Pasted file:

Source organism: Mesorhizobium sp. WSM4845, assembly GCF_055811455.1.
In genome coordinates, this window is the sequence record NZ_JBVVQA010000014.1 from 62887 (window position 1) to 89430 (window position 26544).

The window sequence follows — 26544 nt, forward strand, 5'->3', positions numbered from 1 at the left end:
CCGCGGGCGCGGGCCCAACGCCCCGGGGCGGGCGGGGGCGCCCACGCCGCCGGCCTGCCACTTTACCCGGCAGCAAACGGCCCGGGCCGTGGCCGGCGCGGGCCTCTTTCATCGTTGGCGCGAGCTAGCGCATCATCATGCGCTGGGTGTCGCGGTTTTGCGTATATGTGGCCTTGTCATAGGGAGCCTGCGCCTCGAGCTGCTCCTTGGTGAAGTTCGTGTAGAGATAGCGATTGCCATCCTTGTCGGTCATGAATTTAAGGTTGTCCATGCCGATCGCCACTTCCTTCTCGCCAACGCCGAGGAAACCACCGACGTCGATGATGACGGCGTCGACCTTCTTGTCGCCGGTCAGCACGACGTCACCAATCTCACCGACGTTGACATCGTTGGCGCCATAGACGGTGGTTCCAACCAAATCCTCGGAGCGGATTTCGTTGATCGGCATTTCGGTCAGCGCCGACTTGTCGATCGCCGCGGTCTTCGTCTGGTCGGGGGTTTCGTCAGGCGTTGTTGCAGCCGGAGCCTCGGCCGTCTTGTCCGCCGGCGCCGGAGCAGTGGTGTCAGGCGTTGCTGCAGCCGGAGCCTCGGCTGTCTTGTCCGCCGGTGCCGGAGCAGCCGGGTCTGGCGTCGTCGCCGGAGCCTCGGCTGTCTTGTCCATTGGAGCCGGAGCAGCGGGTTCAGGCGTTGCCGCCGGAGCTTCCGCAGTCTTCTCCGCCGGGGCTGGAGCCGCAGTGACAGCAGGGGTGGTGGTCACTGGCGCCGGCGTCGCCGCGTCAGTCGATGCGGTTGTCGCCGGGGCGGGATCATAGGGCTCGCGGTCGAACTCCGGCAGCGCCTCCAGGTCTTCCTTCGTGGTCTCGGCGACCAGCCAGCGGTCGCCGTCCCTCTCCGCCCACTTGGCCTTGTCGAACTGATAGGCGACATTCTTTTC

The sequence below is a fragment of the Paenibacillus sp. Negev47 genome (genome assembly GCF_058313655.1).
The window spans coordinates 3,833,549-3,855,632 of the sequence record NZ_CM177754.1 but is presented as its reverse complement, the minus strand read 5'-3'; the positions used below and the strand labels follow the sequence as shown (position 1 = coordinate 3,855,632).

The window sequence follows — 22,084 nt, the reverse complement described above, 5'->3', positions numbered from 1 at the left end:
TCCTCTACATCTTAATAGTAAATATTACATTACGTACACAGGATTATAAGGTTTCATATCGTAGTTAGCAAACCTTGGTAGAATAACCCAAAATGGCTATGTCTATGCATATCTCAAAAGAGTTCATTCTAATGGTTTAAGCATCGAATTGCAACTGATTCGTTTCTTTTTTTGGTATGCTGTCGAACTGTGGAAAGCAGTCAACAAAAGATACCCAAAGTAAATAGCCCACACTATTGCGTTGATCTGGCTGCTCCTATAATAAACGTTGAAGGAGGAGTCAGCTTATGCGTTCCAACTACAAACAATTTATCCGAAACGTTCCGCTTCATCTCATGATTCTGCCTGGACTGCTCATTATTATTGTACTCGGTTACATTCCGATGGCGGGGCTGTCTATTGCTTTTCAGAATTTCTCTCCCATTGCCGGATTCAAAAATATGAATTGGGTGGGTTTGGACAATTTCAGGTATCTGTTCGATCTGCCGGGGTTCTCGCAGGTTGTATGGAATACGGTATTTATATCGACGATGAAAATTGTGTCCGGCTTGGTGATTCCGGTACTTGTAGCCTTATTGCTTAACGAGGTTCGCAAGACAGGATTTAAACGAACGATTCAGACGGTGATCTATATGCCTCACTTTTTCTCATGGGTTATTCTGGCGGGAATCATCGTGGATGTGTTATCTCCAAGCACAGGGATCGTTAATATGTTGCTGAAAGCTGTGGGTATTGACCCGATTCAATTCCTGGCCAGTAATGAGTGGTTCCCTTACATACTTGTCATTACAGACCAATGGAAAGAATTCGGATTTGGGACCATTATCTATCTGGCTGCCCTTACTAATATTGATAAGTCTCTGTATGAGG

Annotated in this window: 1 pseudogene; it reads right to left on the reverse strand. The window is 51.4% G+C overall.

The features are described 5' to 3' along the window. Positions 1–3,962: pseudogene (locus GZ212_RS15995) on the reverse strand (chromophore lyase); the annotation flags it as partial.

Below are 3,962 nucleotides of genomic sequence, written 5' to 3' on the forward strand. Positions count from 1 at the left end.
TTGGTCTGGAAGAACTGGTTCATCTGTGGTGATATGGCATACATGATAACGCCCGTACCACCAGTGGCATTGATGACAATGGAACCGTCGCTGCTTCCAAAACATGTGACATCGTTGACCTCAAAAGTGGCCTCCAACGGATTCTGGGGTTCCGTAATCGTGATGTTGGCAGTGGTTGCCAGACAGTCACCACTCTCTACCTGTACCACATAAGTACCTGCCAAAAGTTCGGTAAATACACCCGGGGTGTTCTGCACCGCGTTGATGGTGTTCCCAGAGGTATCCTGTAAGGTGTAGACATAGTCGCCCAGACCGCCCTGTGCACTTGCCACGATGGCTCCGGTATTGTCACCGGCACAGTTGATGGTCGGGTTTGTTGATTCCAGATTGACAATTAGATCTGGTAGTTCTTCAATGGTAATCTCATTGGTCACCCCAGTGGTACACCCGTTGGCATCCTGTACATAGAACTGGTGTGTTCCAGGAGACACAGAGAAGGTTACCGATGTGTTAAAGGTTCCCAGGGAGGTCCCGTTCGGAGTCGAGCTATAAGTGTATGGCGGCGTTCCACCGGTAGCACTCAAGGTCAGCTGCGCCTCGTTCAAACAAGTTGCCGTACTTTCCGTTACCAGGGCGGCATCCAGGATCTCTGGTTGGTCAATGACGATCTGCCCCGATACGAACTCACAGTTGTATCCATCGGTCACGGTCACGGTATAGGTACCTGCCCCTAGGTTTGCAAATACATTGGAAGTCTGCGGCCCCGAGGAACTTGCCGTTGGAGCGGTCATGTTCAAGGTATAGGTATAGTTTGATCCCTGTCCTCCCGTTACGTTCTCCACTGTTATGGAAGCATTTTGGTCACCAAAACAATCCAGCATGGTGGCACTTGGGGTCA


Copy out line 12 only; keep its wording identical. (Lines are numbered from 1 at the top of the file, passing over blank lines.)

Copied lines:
TTGGTCTGGAAGAACTGGTTCATCTGTGGTGATATGGCATACATGATAACGCCCGTACCACCAGTGGCATTGATGACAATGGAACCGTCGCTGCTTCCAAAACATGTGACATCGTTGACCTCAAAAGTGGCCTCCAACGGATTCTGGGGTTCCGTAATCGTGATGTTGGCAGTGGTTGCCAGACAGTCACCACTCTCTACCTGTACCACATAAGTACCTGCCAAAAGTTCGGTAAATACACCCGGGGTGTTCTGCACCGCGTTGATGGTGTTCCCAGAGGTATCCTGTAAGGTGTAGACATAGTCGCCCAGACCGCCCTGTGCACTTGCCACGATGGCTCCGGTATTGTCACCGGCACAGTTGATGGTCGGGTTTGTTGATTCCAGATTGACAATTAGATCTGGTAGTTCTTCAATGGTAATCTCATTGGTCACCCCAGTGGTACACCCGTTGGCATCCTGTACATAGAACTGGTGTGTTCCAGGAGACACAGAGAAGGTTACCGATGTGTTAAAGGTTCCCAGGGAGGTCCCGTTCGGAGTCGAGCTATAAGTGTATGGCGGCGTTCCACCGGTAGCACTCAAGGTCAGCTGCGCCTCGTTCAAACAAGTTGCCGTACTTTCCGTTACCAGGGCGGCATCCAGGATCTCTGGTTGGTCAATGACGATCTGCCCCGATACGAACTCACAGTTGTATCCATCGGTCACGGTCACGGTATAGGTACCTGCCCCTAGGTTTGCAAATACATTGGAAGTCTGCGGCCCCGAGGAACTTGCCGTTGGAGCGGTCATGTTCAAGGTATAGGTATAGTTTGATCCCTGTCCTCCCGTTACGTTCTCCACTGTTATGGAAGCATTTTGGTCACCAAAACAATCCAGCATGGTGGCACTTGGGGTCA